Mayflower Families Through Five Generations, Volume Seventeen: Isaac Allerton [one of the Silver books series], 1998, pages 4 – 6 for Moses Maverick and Remember Allerton, and pages 9 – 10 for Abigail Maverick and Samuel Ward.  Martha Ward and John Tuttle are outlined on pages 26 – 27, and Martha Tuttle and Mark Haskell are on pages 65 – 66. 

Royal Descents of 600 Immigrants to the American Colonies of the United States, by Gary Boyd Roberts, 2008, page 377.

Plantagenet Ancestry: A Study in Colonial and Medieval Families, by Douglas Richardson and Kimball G. Everingham, 1990, page 370.

There is an entire blog about Samuel Maverick at this link [unknown author]:

My MAVERICK genealogy:

Generation 1:  John Maverick, son of Peter Maverick and Dorothy Tucke, baptized 28 October 1578 in Awliscombe, Devonshire, England, died 3 February 1636 at Dorchester, Massachusetts;  married on 28 October 1600 to Mary Gye, daughter of Robert Gye and Drace Dowrish.  She died after 9 October 1666 in Massachusetts. Nine children.

Generation 2:  Moses Maverick, baptized 3 November 1611 in Huish, Devonshire, England and died 28 January 1686 in Marblehead, Massachusetts; married before 6 May 1635 in Marblehead to Remember Allerton, daughter of Isaac Allerton and Mary Norris (Mayflower passengers).  She was born about 1614 in Leyden, Holland and died before 22 October 1656.  Six children.

Generation 3: Abigail Maverick, baptized 12 January 1645 in Salem, Massachusetts, died before January 1686; married about 1662 in Ipswich to Samuel Ward, son of Samuel Ward and Mary Hilliard.  He was baptized 18 November 1638 in Hingham, Massachusetts and died between 30 July 1689 and 12 March 1691 during the Expedition to Quebec, Canada.

Generation 4:  Martha Ward m. John Tuthill
Generation 5:  Martha Tuthill m. Mark Haskell
Generation 6: Lucy Haskell m. Jabez Treadwell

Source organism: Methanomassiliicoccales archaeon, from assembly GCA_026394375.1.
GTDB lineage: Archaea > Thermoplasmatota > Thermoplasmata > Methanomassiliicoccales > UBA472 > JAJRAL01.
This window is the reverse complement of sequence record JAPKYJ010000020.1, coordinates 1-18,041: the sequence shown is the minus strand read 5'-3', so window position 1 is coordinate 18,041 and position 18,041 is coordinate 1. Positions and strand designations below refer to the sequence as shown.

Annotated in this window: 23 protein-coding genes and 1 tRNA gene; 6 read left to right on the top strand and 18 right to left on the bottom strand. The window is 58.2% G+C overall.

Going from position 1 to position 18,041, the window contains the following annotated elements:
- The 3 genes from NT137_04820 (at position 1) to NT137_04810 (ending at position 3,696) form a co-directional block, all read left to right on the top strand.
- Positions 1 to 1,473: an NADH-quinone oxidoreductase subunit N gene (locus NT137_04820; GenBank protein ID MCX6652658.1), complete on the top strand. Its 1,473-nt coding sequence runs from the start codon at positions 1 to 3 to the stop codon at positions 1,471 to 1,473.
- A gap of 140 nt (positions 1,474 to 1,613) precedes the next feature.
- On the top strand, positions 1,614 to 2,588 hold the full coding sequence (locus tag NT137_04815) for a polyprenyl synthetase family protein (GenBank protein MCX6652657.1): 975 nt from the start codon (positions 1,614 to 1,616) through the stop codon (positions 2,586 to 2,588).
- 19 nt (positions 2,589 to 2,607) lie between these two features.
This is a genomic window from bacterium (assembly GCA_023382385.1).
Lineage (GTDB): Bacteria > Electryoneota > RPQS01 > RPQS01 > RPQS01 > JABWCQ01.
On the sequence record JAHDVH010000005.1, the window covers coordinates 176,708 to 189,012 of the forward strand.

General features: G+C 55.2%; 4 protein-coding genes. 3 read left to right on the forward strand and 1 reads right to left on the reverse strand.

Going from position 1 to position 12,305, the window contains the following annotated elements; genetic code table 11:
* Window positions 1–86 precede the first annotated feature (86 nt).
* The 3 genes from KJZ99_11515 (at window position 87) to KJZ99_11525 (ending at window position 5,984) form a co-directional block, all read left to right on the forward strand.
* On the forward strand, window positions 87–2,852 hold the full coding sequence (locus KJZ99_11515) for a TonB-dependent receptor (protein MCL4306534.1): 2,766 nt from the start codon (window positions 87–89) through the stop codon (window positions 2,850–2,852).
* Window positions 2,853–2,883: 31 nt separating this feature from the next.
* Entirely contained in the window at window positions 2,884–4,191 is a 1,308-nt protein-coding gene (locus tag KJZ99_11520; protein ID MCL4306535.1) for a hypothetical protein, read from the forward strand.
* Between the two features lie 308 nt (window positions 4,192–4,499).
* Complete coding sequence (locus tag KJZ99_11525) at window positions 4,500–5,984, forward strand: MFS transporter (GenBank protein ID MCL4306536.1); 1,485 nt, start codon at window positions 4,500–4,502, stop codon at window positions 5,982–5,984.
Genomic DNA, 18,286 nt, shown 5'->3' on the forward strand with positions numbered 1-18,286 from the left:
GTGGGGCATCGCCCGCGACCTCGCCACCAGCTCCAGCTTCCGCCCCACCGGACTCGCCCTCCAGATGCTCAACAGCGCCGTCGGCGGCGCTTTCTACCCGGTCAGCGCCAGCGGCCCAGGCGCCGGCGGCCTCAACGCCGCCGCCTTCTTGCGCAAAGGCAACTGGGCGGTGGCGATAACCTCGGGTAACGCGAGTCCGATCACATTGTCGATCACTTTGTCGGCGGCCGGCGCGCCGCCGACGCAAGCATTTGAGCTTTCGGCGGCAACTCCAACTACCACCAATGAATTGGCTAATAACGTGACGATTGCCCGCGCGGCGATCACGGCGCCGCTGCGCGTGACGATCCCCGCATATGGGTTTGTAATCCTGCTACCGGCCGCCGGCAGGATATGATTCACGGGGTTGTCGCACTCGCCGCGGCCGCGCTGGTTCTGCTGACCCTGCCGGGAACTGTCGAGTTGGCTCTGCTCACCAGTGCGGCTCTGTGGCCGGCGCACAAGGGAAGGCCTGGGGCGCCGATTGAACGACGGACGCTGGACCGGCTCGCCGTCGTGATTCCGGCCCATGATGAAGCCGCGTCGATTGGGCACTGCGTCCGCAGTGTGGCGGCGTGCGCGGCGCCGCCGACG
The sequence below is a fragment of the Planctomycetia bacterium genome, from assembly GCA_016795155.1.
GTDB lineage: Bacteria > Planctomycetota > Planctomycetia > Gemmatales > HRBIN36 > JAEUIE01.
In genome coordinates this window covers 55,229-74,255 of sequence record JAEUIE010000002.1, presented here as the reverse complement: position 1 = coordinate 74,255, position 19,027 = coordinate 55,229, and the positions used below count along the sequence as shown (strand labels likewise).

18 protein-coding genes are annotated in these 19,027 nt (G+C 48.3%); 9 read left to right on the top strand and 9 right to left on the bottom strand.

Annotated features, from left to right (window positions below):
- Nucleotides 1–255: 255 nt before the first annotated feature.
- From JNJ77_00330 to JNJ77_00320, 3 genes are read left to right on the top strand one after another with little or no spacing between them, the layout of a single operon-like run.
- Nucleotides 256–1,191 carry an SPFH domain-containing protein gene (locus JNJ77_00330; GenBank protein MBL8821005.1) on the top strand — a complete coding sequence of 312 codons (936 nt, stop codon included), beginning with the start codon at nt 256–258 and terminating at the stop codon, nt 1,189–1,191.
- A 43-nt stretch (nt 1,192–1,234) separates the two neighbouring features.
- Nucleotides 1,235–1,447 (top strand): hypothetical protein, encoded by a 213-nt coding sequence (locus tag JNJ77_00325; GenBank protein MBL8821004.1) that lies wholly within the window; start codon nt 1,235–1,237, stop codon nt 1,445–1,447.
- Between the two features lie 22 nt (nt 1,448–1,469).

Generation 7: Nathaniel Treadwell m. Mary Hovey
Generation 8: Jabez Treadwell m. Betsey Jillings Homan
Generation 9: Eliza Ann Treadwell m. Abijah Hitchings
Generation 10: Abijah Franklin Hitchings m. Hannah Eliza Lewis
Generation 11: Arthur Treadwell Hitchings m. Florence Etta Hoogerzeil
Generation 12:  Gertrude Matilda Hitchings m. Stanley Elmer Allen (my grandparents)


Heather Wilkinson Rojo, “ Surname Saturday ~ MAVERICK of Dorchester, Massachusetts“, Nutfield Genealogy, posted July 22, 2017, ( accessed [access date]). 


  1. You can put this in the Nancy -> Heather relations bucket: Rev John Maverick and Mary Gye are my 10th ggparents through son Antipas. His daughter Katherine (b. Hog Island, Isles of Shoals) married Stephen Paul (Berwick) who goes down to my mother (Emery). Samuel Maverick was friendly with David Thomson (my 9th ggf - Thompson's Island). Samuel married David's widow after David died under suspicious circumstances. they moved to Manhattan Island. see my blog -

    1. Yes, in the blog post above I address the fact that Samuel Maverick married Amias (Cole) Thompson, David's widow. I am a descendant of David and Amias Thompson in another line: which is why I have the map at the top of the post which shows both Thompson's Island and Noddle's Island.